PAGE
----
If there was an SEO anonymous support group I’d introduce myself like this.
My name is Keith, and I have a problem. Anything that can be reverse engineered and optimized, I attempt to manipulate for fun, personal growth, or financial gain.
So naturally when LinkedIn introduced endorsements, I was all about it. The end game: getting a large amount of quality endorsements across areas I consider my strengths.
So take a journey in problem solving with me, and keep your optimization hat on. Here’s some practical Search Engine Marketing strategy you can use to increase endorsements and views on your LinkedIn profile.
Avoid Skill Stuffing
The first thing I ruled out was adding the maximum amount of skills to my profile. I call this skill stuffing because it reminds me of 2007, MySpace, and keyword stuffing. We all know how those last two worked out.
When it comes to selecting skills it should be something done with careful research. If friends and co-workers don’t immediately recognize you as an expert in that field, don’t list it as an expertise.
LinkedIn is going to assume that you are being honest with your skills, and serve those up to your network of friends and co-workers when they view your profile. While it’s a proven fact that most people lie on their resume, stretching the truth on LinkedIn won’t get you very far with endorsements.
Do The Keyword Research
The foundation of Search Engine Marketing is based on a process of data analysis and research. Now those same skills should be cultivated even more carefully based on the Endorsements display engine.
Run your current skills through a keyword tool and see what comes up. Try using popular and niche descriptions of your skill sets to see which convert the best.
Understand that when it comes to endorsements, an endorsement by someone in your network equals a conversion. The goal here is to provide better industry skills, remove the bad matches, and ultimately increase daily conversions.
Get More LinkedIn Endorsements
Add skills only after a process of examining your background, doing the keyword research, and adding only the results which match your reputation on LinkedIn.
Just like clicks and conversions are measured in paid search, you should keep track of the number of people endorsing your skills on LinkedIn. Be sure to go through every few months and remove and add skills, just like you would test different ad copy in PPC.
Remove skills that have few or no endorsements and add better ones in their place. Think of removing skills as adding negative keywords to a PPC campaign, it will be another tactic that improves your conversions over time.
It’s hard to think about removing a skill based solely on how others interpret you, but in the end who better to judge than a competent jury full of your industry peers?
Each time LinkedIn serves up the endorsements widget, you are competing with four other people for that conversion. You don’t have to have the best possible match, just the best out of four.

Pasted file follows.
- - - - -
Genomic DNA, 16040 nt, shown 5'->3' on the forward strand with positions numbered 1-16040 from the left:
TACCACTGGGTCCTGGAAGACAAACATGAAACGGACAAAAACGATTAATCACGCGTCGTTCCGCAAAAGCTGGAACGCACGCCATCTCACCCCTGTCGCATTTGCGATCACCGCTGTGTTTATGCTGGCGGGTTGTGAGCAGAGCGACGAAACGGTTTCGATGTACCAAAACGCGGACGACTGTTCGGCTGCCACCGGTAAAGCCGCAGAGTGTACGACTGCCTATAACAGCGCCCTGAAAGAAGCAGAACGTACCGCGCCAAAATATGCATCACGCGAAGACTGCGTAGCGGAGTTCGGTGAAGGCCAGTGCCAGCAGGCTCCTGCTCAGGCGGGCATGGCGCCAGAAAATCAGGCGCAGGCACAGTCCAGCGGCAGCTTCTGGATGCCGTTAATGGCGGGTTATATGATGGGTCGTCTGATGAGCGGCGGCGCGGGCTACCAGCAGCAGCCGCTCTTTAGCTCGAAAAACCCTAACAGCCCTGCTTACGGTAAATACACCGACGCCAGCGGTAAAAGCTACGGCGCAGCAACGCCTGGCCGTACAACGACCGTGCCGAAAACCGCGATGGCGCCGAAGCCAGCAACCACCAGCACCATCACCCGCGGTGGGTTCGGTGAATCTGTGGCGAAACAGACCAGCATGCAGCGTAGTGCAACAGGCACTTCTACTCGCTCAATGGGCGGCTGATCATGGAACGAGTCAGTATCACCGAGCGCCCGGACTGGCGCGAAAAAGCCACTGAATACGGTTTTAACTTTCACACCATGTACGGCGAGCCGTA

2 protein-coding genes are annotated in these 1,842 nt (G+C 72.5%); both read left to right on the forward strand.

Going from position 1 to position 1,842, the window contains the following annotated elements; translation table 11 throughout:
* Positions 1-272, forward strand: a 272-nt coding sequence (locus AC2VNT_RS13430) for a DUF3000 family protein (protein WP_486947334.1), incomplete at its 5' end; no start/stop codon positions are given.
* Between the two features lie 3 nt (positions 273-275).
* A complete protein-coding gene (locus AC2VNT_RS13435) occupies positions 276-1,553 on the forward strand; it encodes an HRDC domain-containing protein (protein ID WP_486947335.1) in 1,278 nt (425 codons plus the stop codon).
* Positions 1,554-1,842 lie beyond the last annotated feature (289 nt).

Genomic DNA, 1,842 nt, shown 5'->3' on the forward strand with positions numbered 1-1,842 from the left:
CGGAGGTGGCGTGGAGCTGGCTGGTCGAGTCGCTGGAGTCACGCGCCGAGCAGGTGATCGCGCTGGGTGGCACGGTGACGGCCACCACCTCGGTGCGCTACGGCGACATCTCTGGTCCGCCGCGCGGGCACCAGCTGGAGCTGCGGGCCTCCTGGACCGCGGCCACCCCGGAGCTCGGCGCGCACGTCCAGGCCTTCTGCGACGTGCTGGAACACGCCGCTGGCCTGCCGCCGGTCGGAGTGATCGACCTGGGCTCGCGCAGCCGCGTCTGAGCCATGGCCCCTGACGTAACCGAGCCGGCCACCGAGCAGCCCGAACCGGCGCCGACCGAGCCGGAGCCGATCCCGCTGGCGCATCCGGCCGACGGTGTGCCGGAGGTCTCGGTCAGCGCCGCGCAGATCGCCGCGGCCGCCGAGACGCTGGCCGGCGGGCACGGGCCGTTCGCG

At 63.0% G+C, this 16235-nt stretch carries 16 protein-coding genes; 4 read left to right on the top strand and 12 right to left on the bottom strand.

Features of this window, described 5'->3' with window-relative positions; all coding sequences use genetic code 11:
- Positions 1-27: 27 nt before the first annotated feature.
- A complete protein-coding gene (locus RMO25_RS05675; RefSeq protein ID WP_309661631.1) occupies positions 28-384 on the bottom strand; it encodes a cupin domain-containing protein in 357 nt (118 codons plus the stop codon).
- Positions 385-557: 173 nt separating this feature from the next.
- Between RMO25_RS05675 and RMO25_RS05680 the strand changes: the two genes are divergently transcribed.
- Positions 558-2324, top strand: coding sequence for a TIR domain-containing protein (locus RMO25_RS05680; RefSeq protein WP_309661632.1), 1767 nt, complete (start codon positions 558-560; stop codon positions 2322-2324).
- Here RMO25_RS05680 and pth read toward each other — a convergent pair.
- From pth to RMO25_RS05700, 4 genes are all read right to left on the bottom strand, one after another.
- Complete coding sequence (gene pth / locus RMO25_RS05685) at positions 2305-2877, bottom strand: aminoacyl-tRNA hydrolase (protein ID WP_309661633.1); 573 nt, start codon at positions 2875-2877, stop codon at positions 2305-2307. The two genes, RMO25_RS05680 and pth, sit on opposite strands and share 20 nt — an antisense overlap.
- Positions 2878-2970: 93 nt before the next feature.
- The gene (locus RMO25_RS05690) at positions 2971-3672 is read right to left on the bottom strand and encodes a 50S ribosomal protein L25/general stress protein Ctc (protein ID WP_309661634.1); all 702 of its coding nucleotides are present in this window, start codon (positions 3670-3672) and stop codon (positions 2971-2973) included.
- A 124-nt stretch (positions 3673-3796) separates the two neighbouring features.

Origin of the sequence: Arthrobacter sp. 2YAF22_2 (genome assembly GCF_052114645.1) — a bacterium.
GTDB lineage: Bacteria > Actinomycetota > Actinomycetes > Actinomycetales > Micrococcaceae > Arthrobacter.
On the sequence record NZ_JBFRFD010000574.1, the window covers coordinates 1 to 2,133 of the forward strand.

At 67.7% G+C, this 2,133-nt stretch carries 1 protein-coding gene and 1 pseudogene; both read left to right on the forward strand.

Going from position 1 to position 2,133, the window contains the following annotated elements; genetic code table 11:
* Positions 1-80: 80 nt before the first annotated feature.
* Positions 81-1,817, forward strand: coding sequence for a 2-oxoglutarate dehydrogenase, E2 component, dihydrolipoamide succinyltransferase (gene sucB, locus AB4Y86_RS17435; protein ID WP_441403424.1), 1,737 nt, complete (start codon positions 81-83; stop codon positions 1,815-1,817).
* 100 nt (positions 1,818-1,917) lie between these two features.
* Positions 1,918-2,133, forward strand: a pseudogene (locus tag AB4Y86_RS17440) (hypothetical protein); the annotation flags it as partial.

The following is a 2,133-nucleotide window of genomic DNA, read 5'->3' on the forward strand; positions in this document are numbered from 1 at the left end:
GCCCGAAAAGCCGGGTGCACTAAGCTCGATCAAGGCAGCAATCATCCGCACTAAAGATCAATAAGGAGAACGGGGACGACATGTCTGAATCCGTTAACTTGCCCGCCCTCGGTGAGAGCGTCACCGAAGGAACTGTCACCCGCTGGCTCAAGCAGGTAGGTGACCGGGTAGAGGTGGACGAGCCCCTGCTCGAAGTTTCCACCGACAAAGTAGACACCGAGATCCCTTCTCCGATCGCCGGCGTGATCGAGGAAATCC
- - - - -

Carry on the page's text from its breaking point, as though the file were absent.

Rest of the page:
If you have already gone through the steps above, then you will only be showing your strongest hand each time. Otherwise it will be left up to to chance and you’ll be wasting valuable free impressions (more on this later).
Endorsements Are Advertisements
It doesn’t matter what you think you are a rock star at, how does your network interpret you as a subject matter expert? This is similar to having a conversation with a client where you say, “I know how you want to target your niche, but the data supports a different conclusion.”
I review profiles of other Keith Brown on LinkedIn, to see how poor targeting will negatively affect the percentage of people who endorse you. When someone visits your profile they are presented with an opportunity to endorse you for a variety of skills.
If some are good matches and some are bad, chances are they will begin to remove skills and if you’re lucky endorse you for one or two.
Suggested Skill Endorsements
If someone is going to go through the trouble of removing more than a few skills from the widget, they might as well abandon the whole process altogether. You want the endorsement to make sense and be a natural extension of that person’s visit to your profile page.
LinkedIn is basically giving away free impressions if you do this right. How, by serving up these suggestions free of charge? So, take advantage of the offer while it lasts. Like all good things this will likely come to an end soon, and you’ll be asked to pay for prime placement across your network.
I’m going to go out on a limb and say that LinkedIn knows how much engagement endorsements have gotten, and they will look to monetize that traction more in 2013. It won’t take long given the emphasis on rolling out more improvements to their premium profile pages.
Understand LinkedIn’s Algorithm
Think about your core skills as a huge key to your visibility on LinkedIn, and if their endorsement engine isn’t already thinking, it soon will be. The skills that get clicks will get served up more, and the rich just get richer. Now is the time to tackle your profile updates, and specifically take advantage of this new feature while LinkedIn is giving you all this free exposure.
If you follow the LinkedIn blog, you’ll understand the amazing things they are doing with data. By seeing this engine through the eyes of a search engine marketer, you can be one step ahead and look forward to lots of recommendations, endorsements, and a strong LinkedIn presence in 2013.